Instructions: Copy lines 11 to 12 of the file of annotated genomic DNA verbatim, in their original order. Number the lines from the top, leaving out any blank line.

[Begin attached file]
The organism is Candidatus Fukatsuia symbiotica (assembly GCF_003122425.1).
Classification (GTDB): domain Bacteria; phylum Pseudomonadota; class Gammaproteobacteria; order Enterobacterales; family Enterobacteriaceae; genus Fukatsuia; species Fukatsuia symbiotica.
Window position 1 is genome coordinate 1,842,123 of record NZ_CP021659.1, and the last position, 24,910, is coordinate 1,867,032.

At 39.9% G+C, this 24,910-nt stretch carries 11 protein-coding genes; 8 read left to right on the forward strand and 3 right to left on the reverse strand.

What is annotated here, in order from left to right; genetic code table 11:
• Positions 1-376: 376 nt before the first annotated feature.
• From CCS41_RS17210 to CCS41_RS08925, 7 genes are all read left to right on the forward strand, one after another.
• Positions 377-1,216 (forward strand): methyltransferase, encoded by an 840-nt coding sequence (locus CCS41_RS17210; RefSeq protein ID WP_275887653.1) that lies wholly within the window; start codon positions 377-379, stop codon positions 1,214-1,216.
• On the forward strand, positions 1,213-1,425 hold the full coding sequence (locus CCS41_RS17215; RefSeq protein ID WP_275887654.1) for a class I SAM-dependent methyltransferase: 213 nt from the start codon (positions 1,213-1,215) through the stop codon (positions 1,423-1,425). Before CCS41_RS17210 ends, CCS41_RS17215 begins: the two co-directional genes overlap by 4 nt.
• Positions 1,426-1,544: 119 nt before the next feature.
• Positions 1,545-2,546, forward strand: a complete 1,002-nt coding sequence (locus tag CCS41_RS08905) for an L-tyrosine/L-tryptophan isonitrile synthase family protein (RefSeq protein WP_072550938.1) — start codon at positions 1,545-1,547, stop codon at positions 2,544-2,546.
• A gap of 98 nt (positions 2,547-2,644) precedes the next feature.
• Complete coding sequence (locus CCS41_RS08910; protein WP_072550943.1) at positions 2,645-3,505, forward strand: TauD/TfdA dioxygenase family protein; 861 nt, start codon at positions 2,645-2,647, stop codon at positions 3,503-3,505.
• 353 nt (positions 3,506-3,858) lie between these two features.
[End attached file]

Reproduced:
• Positions 1,545-2,546, forward strand: a complete 1,002-nt coding sequence (locus tag CCS41_RS08905) for an L-tyrosine/L-tryptophan isonitrile synthase family protein (RefSeq protein WP_072550938.1) — start codon at positions 1,545-1,547, stop codon at positions 2,544-2,546.
• A gap of 98 nt (positions 2,547-2,644) precedes the next feature.